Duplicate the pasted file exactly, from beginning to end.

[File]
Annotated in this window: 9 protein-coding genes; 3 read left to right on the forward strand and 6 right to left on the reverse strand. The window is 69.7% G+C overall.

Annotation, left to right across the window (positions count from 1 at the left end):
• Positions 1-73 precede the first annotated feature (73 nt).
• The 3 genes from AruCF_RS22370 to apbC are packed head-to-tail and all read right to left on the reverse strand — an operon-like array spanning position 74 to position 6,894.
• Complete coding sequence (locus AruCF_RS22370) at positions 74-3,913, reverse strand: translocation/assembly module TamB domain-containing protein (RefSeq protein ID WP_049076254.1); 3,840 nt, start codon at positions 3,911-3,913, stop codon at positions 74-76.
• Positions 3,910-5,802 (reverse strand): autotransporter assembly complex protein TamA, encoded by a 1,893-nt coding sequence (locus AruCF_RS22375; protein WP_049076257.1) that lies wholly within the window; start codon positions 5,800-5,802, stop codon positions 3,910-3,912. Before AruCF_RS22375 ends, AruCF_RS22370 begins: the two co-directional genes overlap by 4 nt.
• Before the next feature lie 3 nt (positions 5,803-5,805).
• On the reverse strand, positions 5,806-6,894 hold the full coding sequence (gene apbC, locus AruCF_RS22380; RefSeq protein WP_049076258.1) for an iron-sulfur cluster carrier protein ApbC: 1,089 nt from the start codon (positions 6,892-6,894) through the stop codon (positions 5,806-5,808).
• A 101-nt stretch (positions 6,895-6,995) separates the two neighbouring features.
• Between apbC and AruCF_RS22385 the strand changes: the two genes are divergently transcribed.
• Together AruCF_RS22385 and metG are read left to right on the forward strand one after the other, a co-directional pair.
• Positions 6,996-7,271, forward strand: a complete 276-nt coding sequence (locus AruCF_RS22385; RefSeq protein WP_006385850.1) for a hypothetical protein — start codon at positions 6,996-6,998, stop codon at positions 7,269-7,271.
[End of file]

Annotated in this window: 9 protein-coding genes; 3 read left to right on the forward strand and 6 right to left on the reverse strand. The window is 69.7% G+C overall.

Annotation, left to right across the window (positions count from 1 at the left end):
• Positions 1-73 precede the first annotated feature (73 nt).
• The 3 genes from AruCF_RS22370 to apbC are packed head-to-tail and all read right to left on the reverse strand — an operon-like array spanning position 74 to position 6,894.
• Complete coding sequence (locus AruCF_RS22370) at positions 74-3,913, reverse strand: translocation/assembly module TamB domain-containing protein (RefSeq protein ID WP_049076254.1); 3,840 nt, start codon at positions 3,911-3,913, stop codon at positions 74-76.
• Positions 3,910-5,802 (reverse strand): autotransporter assembly complex protein TamA, encoded by a 1,893-nt coding sequence (locus AruCF_RS22375; protein WP_049076257.1) that lies wholly within the window; start codon positions 5,800-5,802, stop codon positions 3,910-3,912. Before AruCF_RS22375 ends, AruCF_RS22370 begins: the two co-directional genes overlap by 4 nt.
• Before the next feature lie 3 nt (positions 5,803-5,805).
• On the reverse strand, positions 5,806-6,894 hold the full coding sequence (gene apbC, locus AruCF_RS22380; RefSeq protein WP_049076258.1) for an iron-sulfur cluster carrier protein ApbC: 1,089 nt from the start codon (positions 6,892-6,894) through the stop codon (positions 5,806-5,808).
• A 101-nt stretch (positions 6,895-6,995) separates the two neighbouring features.
• Between apbC and AruCF_RS22385 the strand changes: the two genes are divergently transcribed.
• Together AruCF_RS22385 and metG are read left to right on the forward strand one after the other, a co-directional pair.
• Positions 6,996-7,271, forward strand: a complete 276-nt coding sequence (locus AruCF_RS22385; RefSeq protein WP_006385850.1) for a hypothetical protein — start codon at positions 6,996-6,998, stop codon at positions 7,269-7,271.